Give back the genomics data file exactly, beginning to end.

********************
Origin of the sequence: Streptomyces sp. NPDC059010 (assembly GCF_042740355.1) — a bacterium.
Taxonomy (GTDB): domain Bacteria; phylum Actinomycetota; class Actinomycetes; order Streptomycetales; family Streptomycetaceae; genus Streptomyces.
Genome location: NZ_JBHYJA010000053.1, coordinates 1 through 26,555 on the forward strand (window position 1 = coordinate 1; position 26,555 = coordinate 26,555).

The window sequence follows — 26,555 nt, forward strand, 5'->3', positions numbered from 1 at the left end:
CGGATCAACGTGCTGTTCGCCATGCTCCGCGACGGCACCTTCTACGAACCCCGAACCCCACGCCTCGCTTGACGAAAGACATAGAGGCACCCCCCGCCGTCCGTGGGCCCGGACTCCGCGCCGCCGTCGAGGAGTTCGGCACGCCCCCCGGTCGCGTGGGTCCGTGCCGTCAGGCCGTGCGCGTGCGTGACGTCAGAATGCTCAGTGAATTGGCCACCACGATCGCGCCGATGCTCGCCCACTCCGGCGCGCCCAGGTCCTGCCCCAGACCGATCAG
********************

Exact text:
Origin of the sequence: Streptomyces sp. NPDC059010 (assembly GCF_042740355.1) — a bacterium.
Taxonomy (GTDB): domain Bacteria; phylum Actinomycetota; class Actinomycetes; order Streptomycetales; family Streptomycetaceae; genus Streptomyces.
Genome location: NZ_JBHYJA010000053.1, coordinates 1 through 26,555 on the forward strand (window position 1 = coordinate 1; position 26,555 = coordinate 26,555).

The window sequence follows — 26,555 nt, forward strand, 5'->3', positions numbered from 1 at the left end:
CGGATCAACGTGCTGTTCGCCATGCTCCGCGACGGCACCTTCTACGAACCCCGAACCCCACGCCTCGCTTGACGAAAGACATAGAGGCACCCCCCGCCGTCCGTGGGCCCGGACTCCGCGCCGCCGTCGAGGAGTTCGGCACGCCCCCCGGTCGCGTGGGTCCGTGCCGTCAGGCCGTGCGCGTGCGTGACGTCAGAATGCTCAGTGAATTGGCCACCACGATCGCGCCGATGCTCGCCCACTCCGGCGCGCCCAGGTCCTGCCCCAGACCGATCAG